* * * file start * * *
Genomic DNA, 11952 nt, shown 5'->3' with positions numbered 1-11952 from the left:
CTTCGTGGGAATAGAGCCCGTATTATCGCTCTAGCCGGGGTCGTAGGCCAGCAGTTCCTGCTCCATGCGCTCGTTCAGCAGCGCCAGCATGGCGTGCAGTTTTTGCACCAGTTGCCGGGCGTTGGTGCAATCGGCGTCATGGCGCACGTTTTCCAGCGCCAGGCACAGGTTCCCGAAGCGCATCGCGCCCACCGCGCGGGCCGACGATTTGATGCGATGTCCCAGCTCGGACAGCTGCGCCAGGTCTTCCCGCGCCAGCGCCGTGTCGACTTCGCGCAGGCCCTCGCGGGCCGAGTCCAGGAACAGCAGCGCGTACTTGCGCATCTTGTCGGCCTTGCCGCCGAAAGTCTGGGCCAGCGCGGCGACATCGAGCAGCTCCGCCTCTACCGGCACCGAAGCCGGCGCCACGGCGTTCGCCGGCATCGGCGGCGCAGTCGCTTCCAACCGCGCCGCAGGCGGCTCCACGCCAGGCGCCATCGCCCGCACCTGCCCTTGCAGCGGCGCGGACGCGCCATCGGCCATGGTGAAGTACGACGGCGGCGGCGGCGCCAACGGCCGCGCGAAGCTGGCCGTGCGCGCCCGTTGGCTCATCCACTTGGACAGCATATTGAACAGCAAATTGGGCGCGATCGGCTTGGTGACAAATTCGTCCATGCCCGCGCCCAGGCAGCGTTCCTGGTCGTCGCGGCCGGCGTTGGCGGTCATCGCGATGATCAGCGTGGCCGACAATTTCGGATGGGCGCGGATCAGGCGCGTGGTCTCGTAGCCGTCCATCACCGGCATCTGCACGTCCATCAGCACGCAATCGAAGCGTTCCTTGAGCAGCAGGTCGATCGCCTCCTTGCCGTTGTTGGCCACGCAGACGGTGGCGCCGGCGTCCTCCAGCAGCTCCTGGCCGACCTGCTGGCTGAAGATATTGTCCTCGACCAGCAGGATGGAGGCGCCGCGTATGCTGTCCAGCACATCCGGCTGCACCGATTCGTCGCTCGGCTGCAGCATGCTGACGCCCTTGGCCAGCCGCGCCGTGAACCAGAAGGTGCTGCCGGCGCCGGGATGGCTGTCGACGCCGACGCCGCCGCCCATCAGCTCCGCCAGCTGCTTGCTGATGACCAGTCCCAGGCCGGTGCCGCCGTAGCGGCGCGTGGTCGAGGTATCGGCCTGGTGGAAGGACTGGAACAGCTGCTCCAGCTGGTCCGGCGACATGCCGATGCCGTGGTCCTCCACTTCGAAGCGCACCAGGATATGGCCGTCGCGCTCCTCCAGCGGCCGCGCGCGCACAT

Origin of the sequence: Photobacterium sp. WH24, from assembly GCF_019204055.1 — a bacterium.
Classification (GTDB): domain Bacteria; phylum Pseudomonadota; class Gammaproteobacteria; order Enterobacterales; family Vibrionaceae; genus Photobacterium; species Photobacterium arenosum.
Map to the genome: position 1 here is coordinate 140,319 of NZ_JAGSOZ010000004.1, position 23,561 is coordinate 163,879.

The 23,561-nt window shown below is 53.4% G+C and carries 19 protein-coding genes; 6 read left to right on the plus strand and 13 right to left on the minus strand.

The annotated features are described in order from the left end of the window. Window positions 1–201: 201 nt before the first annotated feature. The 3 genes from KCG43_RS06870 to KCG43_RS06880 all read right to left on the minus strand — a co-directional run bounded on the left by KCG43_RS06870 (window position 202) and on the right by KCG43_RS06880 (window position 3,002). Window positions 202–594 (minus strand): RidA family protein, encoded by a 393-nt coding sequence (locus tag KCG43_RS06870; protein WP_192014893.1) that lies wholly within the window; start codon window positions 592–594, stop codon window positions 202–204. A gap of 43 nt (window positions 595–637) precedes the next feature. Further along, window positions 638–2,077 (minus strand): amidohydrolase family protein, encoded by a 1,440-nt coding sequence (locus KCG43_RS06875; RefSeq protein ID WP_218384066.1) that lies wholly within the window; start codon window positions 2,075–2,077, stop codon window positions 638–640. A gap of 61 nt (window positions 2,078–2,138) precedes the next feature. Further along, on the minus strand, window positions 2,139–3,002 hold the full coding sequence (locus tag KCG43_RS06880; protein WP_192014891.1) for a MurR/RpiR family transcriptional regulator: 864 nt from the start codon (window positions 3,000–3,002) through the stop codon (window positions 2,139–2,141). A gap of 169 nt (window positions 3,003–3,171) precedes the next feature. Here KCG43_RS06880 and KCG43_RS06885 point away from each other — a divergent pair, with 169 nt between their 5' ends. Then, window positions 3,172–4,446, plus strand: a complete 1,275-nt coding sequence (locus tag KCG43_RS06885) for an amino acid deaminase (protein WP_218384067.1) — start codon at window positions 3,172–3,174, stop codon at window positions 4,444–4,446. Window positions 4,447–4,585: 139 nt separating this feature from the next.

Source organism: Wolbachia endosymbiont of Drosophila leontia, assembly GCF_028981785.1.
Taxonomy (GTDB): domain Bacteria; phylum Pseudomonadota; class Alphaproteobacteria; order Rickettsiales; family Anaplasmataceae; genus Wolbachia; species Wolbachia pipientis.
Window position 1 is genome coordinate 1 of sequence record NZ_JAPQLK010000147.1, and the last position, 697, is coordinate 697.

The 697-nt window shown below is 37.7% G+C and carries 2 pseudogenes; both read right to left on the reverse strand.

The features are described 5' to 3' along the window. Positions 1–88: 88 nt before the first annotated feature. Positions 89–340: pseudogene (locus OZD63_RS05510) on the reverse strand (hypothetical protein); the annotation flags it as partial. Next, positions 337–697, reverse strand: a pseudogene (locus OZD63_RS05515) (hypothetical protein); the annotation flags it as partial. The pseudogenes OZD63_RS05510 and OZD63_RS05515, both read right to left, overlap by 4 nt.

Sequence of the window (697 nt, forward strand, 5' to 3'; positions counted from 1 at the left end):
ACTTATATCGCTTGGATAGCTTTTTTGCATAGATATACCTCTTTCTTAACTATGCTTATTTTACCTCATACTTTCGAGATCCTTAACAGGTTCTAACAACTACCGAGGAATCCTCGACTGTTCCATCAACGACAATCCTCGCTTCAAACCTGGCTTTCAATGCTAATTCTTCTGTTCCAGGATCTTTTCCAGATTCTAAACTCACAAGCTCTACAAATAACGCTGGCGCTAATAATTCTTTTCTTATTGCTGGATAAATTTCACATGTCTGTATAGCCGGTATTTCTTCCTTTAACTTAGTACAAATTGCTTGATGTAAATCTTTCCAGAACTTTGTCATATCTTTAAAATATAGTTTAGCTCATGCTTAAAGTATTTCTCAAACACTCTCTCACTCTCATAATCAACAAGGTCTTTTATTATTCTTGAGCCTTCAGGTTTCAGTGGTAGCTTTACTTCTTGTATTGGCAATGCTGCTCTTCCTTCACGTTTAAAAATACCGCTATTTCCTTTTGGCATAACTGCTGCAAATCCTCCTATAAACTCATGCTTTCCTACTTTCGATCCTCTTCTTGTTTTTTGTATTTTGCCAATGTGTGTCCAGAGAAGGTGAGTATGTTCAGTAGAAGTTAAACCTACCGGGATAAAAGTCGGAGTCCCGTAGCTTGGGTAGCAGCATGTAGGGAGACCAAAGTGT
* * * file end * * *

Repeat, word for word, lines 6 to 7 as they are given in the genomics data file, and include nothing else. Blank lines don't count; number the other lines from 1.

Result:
The 23,561-nt window shown below is 53.4% G+C and carries 19 protein-coding genes; 6 read left to right on the plus strand and 13 right to left on the minus strand.

The annotated features are described in order from the left end of the window. Window positions 1–201: 201 nt before the first annotated feature. The 3 genes from KCG43_RS06870 to KCG43_RS06880 all read right to left on the minus strand — a co-directional run bounded on the left by KCG43_RS06870 (window position 202) and on the right by KCG43_RS06880 (window position 3,002). Window positions 202–594 (minus strand): RidA family protein, encoded by a 393-nt coding sequence (locus tag KCG43_RS06870; protein WP_192014893.1) that lies wholly within the window; start codon window positions 592–594, stop codon window positions 202–204. A gap of 43 nt (window positions 595–637) precedes the next feature. Further along, window positions 638–2,077 (minus strand): amidohydrolase family protein, encoded by a 1,440-nt coding sequence (locus KCG43_RS06875; RefSeq protein ID WP_218384066.1) that lies wholly within the window; start codon window positions 2,075–2,077, stop codon window positions 638–640. A gap of 61 nt (window positions 2,078–2,138) precedes the next feature. Further along, on the minus strand, window positions 2,139–3,002 hold the full coding sequence (locus tag KCG43_RS06880; protein WP_192014891.1) for a MurR/RpiR family transcriptional regulator: 864 nt from the start codon (window positions 3,000–3,002) through the stop codon (window positions 2,139–2,141). A gap of 169 nt (window positions 3,003–3,171) precedes the next feature. Here KCG43_RS06880 and KCG43_RS06885 point away from each other — a divergent pair, with 169 nt between their 5' ends. Then, window positions 3,172–4,446, plus strand: a complete 1,275-nt coding sequence (locus tag KCG43_RS06885) for an amino acid deaminase (protein WP_218384067.1) — start codon at window positions 3,172–3,174, stop codon at window positions 4,444–4,446. Window positions 4,447–4,585: 139 nt separating this feature from the next.